I glanced up and she was just sitting there, waiting for me to continue. I couldn’t keep looking at her, though. I’m not sure what her reaction is. She’s just sitting there.
“You’re not going to tell me I’m not, that I’m wrong, or try to talk me out of this?”
“You’re seventeen. I figure you know how you feel by this point.”
“Oh.” What does that mean, exactly? “Are you mad?”
“There’s nothing for me to be mad about.”
“Are you... um, disappointed?”
“Not disappointed. Maybe a little sad. I know you’re going to have obstacles you wouldn’t have had otherwise. But you have to live your own life, Rebecca. So if this is what makes you happy, then I’m glad for you to find that out now, while you’re still young.”
“Thanks.” She’s way too understanding. I don’t get it.
I finally made myself really sit back and look up at her. She doesn’t look mad. She doesn’t look like she’s holding it in or hiding it, either. She looks relieved.
She handed me a tissue, then stood and came around the table. She pulled me to my feet and hugged me, then she thanked me for telling her.
“Th-there’s something else.” I said. I rubbed the tears off my face. “Something that I... kinda need your advice on.” We sat again.
“I’ll help if I can.” she said. She smiled. She really isn’t mad?
“How... um... what if... no, that’s not...” How do I even ask this? What exactly am I trying to ask, even? “Can you make yourself stop loving someone?” Can I just die from embarrassment now?
“Ooh, wow. That’s a tough one. I don’t think you can, Rebecca. I really don’t think so.”
“Oh.” Well that’s just great. “H-how do you deal with it if you... do love someone and... and you know they don’t feel the same way?”
“The best thing would be to stay away from him. Or I guess it’s a her, huh?”
“Um,” I nodded.
“Just stay away. Separation may help you, honey. At least stay away as much as you can. I suppose you might have class with this girl?”
“I can’t stay away.” I said. I began to cry. Well, cry
. “We’ve been best friends forever.”
“You... oh!” She leaned back and ran her hands through her hair. She does that when she’s upset sometimes. “Okay. Well. I didn’t see this coming when I woke up this morning, I can tell you that.”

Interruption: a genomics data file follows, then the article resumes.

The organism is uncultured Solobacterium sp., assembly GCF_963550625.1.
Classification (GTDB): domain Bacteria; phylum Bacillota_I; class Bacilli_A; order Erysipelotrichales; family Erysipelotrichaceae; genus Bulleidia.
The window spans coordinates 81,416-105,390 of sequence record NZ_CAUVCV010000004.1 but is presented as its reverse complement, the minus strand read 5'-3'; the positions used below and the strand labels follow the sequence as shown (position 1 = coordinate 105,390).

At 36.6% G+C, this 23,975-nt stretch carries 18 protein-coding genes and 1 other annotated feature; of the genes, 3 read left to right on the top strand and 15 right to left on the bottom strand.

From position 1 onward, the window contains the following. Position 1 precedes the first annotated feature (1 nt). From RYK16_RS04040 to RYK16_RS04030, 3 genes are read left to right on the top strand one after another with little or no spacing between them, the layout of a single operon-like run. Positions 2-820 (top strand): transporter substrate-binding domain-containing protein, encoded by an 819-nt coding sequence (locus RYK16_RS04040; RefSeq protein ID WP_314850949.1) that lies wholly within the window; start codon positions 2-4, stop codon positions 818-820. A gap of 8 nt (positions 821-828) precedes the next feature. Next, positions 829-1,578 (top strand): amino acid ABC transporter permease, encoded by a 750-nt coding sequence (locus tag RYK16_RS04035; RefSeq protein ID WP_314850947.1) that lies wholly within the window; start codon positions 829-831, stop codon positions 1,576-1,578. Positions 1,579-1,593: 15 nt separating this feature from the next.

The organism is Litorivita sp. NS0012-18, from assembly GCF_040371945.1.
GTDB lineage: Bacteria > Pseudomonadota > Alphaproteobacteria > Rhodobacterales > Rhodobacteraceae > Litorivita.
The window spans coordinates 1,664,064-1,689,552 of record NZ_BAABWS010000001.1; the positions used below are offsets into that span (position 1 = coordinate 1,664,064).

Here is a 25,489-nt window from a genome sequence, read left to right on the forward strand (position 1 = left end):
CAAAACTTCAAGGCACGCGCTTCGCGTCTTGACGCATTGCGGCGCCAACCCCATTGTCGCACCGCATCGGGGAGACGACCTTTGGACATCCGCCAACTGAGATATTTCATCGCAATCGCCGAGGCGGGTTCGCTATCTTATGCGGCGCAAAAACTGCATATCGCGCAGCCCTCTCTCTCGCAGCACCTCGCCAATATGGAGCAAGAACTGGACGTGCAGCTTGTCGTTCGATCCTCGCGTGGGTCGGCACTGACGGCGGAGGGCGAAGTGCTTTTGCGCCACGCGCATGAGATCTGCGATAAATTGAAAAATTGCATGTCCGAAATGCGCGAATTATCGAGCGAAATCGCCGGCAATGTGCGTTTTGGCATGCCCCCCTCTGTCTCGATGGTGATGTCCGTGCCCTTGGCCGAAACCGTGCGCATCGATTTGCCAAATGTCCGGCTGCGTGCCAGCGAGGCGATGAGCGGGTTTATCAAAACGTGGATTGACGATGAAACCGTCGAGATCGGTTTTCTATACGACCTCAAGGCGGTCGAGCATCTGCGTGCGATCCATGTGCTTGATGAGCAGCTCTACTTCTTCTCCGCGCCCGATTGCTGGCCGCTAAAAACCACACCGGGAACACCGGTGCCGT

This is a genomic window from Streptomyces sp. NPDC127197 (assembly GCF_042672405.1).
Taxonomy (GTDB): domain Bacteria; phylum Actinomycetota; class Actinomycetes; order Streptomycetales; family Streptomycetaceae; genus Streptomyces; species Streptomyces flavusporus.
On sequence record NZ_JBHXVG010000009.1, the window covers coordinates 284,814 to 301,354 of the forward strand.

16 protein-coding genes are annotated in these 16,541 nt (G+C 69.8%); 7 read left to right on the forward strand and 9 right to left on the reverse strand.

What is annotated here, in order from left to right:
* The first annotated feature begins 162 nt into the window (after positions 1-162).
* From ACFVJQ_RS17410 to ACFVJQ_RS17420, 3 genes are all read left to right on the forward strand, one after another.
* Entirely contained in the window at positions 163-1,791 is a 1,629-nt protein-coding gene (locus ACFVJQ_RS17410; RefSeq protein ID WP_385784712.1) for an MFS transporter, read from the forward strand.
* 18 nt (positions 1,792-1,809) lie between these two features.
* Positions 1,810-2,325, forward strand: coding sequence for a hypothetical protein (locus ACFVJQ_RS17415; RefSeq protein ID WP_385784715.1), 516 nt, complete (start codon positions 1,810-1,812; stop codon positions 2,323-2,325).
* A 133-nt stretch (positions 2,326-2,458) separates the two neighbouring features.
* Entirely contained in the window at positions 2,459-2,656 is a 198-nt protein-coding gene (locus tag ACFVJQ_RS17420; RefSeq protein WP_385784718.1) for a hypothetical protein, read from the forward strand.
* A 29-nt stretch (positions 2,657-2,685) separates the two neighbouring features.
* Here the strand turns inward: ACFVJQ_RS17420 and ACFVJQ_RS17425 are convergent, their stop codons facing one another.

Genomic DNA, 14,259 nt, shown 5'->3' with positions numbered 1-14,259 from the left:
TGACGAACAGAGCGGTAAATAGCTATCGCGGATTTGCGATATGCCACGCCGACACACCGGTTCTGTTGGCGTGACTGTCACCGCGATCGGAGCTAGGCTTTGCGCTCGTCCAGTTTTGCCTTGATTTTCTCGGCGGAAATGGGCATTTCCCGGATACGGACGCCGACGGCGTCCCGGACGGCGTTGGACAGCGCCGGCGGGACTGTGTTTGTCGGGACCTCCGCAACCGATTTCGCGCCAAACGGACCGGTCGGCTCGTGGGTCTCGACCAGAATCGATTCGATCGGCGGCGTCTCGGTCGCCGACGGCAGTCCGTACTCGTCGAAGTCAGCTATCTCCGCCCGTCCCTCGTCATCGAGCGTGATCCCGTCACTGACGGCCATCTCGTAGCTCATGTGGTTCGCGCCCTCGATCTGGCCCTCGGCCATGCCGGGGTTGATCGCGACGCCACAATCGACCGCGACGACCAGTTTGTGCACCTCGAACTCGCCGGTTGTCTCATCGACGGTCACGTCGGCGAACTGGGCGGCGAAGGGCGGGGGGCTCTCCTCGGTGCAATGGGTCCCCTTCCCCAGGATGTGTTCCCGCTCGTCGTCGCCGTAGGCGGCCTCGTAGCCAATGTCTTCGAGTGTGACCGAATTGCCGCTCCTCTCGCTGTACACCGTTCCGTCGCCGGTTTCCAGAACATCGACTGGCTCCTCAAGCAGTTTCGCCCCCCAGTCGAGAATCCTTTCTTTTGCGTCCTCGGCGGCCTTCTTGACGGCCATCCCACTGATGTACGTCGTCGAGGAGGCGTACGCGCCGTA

“No, that’s okay. Have you told Natasha how you feel?”
“Not even! She has no clue that I’m gay even, she’d probably freak if I told her I was in love with her.” Do you know how embarrassing it is to tell your mother something like that?
“She’s your best friend. She might be surprised, but she wouldn’t be angry at you, Becca.”
“I can’t tell her.”
“Then you have a problem, don’t you? Because you can’t exactly stay away from her.”
“I know that!” I snapped at her. “This is why I asked... how do I stop?”
“Honey, I wish I could help you. Maybe you should try dating someone. Maybe you’d find someone else that you like as much.”
“Right, ‘cause I’m randomly going to ask some girl out?”
“I don’t know, honey. I’ve never been in that position. Isn’t there some club or group or something where you’d at least know if there are more like you? At least you’d know where to start that way. This is way past me, honey.”
“Okay. Well, I guess I’ll just... figure it out.” That was a waste of time.
“I wish there was more I could do, Rebecca.”
“This went better than I expected, anyway. I figured you’d be mad, or scream at me or something.”
“I love you. Just the way you are, okay?”
“Love you too, Mom. I’m going to go lay down for a while, if you don’t need help chopping.”
“I’ve got this.”
I went back to my room and laid in bed. Mom wasn’t a lot of help. On the other hand, at least she didn’t freak out and kick me out of the house. I guess that happens to gay teens sometimes.
It feels weird that I’ve actually told someone. Especially one of my parents. Weird in a good way, though. Like... like there’s less pressure on me, in some ways. Like there’s at least one person I don’t have to hide from.
I spent the whole evening thinking about my dilemma. The best thing is just to wait and hope I fall out of love, I suppose. Except it kind of hurts.
Telling Mom I’m a lesbian and her not overreacting really felt good. Maybe it’s time to be open about it. Maybe if I am then some other lesbian around will ask me out and start me down that path to loving someone else. If I’m open and out then others will know. There has to be more lesbians in our school, right?